|Playmo Vikings. I seriously want these from Amazon|
Saturday, January 28, 2012
Once, when I was about seven or eight, my Dad invited a mate over. I think it was possibly an old army mate, but I’m not sure on the specifics. It was probably explained to me at the time, but I was busy thinking about protecting my bedroom from vampires (thanks to an older sister who swore they were coming for me), protecting my toes from gnomes (they hack them off if you sleep with your feet untucked, you know), and protecting my Playmo men from the dog.
Anyway, Dad’s mate was coming to visit and he was bringing his daughter, and my sister Kath and I had to play with her. When she turned up with all her pristine Barbie dolls in her massive Barbie Camper Van, we knew it wouldn't end well. I mean, they all still had their original high heels.
Our Barbie dolls did not do Barbie doll things. Ours went to alien planets to hold back the invasion, or time-travelled, or busted open international crime syndicates, and they did all those things in high heels and sparkly halter-tops. Now that’s girl power. We suspected that the Interloper would want to play Barbies how most girls did: by using the pictures on the box as a strict instruction manual.
We were right.
The Interloper (Bronwyn, was it Browyn?) didn’t play like we did. It was excruciating. When I was seven or eight I probably didn’t know the word excruciating, but I sure as hell felt it every time Bronwyn began every sentence with “Let’s pretend!”
Let’s pretend Barbie is going to a fashion show.
Let’s pretend she has to drive the camper van there.
Let’s pretend Barbie meets her friend Barbie at the shop
Let’s pretend Barbie and Barbie go to the beauty salon where Barbie works.
(All of them were called Barbie. Every single one. Except the three Kens.)
Let’s pretend Barbie and Barbie are at the fashion show.
Let’s pretend Barbie and Barbie and Barbie and Barbie are in the audience.
Do you feel it yet? Your muscles clenching? Your skin crawling? That tic in your eyelid? That’s excruciating, and that’s not how you tell a story.
Lesson of the day: I don’t care how flash your Barbie Camper Van is. If I hate the way you tell your story I won’t play with you. I may even hit you over the head with one of your vaccuous, bimbo skank Barbies and my dad will smack me and send me to my room.
And it will totally be worth it.
What are your pet peeves when it comes to storytelling?
Tuesday, January 24, 2012
Krista at I Take The Pen has given me the Kreativ Blogger Award. Here it is:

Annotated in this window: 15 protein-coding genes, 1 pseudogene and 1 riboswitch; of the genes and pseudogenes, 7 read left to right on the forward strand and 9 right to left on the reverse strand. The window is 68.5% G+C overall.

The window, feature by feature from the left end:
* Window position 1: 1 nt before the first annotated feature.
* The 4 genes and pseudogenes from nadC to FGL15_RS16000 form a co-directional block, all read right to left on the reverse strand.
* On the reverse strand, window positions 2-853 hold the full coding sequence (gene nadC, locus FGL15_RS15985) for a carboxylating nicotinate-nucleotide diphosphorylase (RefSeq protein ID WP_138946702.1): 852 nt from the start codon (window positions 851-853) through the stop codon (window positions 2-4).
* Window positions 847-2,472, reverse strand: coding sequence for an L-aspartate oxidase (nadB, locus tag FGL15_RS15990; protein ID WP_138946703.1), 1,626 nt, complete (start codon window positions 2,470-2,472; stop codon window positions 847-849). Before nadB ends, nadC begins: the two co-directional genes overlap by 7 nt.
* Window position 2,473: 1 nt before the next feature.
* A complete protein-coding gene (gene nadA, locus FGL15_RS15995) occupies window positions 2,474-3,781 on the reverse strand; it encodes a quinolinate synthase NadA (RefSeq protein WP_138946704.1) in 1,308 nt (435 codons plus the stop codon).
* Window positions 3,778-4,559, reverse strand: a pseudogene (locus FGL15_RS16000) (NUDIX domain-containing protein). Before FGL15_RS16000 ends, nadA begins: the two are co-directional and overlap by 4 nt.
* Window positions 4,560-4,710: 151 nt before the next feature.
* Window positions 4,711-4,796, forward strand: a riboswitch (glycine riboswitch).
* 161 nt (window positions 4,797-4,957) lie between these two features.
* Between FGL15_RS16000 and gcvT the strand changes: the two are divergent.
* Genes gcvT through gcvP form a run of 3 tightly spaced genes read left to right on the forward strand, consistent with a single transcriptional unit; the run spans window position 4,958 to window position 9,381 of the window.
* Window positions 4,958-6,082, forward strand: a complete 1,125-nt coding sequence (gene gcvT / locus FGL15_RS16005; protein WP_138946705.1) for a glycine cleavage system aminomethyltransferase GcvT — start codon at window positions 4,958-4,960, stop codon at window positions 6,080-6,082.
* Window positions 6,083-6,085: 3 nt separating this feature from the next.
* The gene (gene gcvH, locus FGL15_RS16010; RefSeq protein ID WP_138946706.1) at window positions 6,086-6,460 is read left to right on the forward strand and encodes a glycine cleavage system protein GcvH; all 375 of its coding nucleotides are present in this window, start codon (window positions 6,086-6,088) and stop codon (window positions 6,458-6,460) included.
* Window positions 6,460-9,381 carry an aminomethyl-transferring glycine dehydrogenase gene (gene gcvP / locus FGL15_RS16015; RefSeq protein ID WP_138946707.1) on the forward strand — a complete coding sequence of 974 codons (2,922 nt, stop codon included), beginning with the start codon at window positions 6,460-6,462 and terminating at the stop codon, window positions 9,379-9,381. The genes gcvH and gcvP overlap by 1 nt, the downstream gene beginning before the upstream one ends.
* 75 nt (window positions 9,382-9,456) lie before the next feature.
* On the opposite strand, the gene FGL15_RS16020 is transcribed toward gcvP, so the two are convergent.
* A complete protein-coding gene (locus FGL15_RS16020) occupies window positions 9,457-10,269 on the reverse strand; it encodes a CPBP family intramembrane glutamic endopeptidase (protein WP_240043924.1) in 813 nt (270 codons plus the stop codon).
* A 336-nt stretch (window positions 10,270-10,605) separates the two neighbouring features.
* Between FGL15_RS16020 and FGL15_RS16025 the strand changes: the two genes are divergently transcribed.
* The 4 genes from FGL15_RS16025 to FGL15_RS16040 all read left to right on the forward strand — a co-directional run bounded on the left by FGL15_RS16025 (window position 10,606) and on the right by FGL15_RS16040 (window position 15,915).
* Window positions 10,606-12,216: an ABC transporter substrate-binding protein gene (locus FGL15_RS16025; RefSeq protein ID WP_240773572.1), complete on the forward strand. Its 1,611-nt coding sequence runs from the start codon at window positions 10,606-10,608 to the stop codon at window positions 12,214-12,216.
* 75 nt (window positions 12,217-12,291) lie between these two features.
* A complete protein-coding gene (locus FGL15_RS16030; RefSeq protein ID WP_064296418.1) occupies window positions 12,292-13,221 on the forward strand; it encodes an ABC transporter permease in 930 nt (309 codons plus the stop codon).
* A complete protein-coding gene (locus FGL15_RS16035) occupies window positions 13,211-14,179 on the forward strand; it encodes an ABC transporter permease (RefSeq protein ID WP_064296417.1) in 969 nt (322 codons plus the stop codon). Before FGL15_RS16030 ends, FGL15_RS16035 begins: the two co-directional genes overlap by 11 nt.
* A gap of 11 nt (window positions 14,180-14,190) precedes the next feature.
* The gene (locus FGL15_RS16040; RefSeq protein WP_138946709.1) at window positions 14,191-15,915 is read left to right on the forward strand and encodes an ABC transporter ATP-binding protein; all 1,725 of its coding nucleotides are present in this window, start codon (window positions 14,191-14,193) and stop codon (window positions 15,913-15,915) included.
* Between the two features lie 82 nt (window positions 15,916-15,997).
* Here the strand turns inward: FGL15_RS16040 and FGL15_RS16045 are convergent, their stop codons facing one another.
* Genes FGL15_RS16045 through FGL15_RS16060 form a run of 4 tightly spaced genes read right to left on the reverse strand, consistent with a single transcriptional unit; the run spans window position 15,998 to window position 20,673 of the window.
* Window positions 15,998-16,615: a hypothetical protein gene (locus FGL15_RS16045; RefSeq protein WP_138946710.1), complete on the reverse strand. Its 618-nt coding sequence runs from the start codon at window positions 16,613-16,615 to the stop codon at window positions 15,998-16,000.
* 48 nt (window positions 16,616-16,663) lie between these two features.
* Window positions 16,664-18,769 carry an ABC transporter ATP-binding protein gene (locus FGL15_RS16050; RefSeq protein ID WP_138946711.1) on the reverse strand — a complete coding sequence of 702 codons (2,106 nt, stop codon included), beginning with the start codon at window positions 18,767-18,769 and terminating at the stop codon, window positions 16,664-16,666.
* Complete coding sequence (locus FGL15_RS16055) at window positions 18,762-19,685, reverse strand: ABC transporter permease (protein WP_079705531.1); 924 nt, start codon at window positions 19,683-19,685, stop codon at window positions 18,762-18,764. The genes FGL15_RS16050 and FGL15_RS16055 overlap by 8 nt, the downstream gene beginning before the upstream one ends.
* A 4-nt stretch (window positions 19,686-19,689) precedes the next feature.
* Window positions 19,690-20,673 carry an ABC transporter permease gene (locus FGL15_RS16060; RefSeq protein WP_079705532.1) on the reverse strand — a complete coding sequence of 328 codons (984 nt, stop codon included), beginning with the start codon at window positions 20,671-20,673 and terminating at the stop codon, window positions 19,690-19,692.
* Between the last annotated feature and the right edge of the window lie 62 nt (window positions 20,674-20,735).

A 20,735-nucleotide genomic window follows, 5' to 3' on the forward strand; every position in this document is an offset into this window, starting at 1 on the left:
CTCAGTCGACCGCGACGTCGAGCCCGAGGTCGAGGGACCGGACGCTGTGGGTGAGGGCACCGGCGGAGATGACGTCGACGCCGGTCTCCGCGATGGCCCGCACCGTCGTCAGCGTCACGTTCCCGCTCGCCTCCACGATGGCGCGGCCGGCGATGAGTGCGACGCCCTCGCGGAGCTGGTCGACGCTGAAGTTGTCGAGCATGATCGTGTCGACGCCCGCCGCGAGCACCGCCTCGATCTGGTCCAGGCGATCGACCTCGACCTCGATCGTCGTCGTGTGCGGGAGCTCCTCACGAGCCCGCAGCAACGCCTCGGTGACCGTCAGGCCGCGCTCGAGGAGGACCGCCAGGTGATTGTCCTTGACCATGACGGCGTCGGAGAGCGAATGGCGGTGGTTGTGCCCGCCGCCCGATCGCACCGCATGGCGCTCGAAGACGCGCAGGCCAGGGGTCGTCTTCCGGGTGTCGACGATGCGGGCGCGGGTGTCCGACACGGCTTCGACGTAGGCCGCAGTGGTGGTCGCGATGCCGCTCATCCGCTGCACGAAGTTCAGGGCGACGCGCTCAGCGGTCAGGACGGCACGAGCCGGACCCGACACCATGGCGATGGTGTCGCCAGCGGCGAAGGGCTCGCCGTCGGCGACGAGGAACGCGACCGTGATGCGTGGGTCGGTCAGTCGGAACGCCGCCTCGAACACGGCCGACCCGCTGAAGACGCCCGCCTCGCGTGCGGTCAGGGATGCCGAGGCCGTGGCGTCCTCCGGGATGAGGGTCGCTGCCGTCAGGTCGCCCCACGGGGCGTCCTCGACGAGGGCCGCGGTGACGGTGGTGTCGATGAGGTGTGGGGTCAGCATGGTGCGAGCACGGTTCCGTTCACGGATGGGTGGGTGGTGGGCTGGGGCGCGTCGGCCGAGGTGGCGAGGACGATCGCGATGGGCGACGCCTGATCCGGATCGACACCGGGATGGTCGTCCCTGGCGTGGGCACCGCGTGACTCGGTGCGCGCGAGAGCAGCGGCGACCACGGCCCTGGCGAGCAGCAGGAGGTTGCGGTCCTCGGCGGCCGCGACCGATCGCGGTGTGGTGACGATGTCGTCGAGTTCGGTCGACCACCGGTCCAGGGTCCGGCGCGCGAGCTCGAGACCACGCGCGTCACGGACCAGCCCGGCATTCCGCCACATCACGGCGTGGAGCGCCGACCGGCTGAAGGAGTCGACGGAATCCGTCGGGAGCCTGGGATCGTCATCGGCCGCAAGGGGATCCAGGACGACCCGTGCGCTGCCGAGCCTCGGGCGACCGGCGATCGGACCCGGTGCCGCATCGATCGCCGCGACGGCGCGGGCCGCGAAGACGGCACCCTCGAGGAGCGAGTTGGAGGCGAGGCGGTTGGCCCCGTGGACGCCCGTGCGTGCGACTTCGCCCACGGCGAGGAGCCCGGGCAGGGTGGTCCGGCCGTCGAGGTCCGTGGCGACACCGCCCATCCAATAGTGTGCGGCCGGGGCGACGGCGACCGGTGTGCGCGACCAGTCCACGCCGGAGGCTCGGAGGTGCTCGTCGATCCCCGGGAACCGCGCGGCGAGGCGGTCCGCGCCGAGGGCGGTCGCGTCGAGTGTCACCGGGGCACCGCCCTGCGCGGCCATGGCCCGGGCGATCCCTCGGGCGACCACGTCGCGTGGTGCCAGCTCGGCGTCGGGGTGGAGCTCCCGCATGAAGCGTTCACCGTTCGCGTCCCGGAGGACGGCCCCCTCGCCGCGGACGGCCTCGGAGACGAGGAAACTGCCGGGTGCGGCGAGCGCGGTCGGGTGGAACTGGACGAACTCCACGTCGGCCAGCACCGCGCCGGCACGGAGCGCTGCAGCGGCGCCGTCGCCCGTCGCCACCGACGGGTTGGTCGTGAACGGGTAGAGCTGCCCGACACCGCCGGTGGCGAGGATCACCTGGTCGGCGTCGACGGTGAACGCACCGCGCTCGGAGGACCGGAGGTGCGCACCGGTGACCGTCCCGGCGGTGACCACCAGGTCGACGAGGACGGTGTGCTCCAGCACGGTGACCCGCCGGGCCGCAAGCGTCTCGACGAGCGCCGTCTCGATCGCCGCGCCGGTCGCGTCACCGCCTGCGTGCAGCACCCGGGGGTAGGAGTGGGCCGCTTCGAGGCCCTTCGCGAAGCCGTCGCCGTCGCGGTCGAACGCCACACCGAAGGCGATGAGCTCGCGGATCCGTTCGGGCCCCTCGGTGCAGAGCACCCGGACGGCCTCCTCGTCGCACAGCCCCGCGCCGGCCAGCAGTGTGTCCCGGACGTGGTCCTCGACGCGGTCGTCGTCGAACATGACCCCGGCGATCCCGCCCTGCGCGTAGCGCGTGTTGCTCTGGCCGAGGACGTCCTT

So pretty! The rules are that I have to tell you 10 things about myself, and then pass the award on to 6 bloggers.
So now I get to tell you 10
exciting things about myself.
1. When I was four I got stuck in the middle of a dog fight. I still have the scars from where a neighbourhood dog called Oplika Spot bit me. The scars used to be on my thigh, now they are on my knee. How weird is that?
2. I wrote my first poem at about the same age. It went “I think mice are nice.” It was also illustrated.
3. I hate cucumber. There, I’ve said it. Except, weirdly, I love tzatziki.
4. I panic when I can’t remember the difference between amiable, amicable and amenable. I’ve just reread that sentence, and I’m panicking.
5. I once accidentally handcuffed myself to a chair at work. It was surprisingly easy to do.
6. I am addicted to Historic LOLs. Cos of stuff like this:
7. Some days I spend more time thinking about writing than actually writing. This is a pattern I hope to break sometime this year.
8. I am hopeless with maths. This is because I used to work in a bank, and I hated it so much that when I quit I jettisoned the part of my brain that could count.
9. In the back of my cupboard I have a pair of knee high purple Doc Marten boots. One day they will be cool again.
10. Once, in Italy, I accepted a ride off a total stranger. You know, sometimes your parents are wrong. Sometimes you won’t get abducted and murdered. Thanks, Francesco!
And now to pass this on to 6 bloggers:
1. Charlotte from La Scrittura Vita.
2. Guilie from Quiet Laughter.
3. Debbie at Debbie-Johannson.com - Debbie's got a giveaway going on at the moment! :)
4. T.B. McKenzie at Magickless - he's got a giveaway going on as well! :)
5. Caitlin at Logically.
6. Caroline at Caroline Wilson Writes.
Now get off the internet and get back to writing that novel. No, seriously, I mean it.
Well, okay, you can check your email, and Twitter, but that had better be it.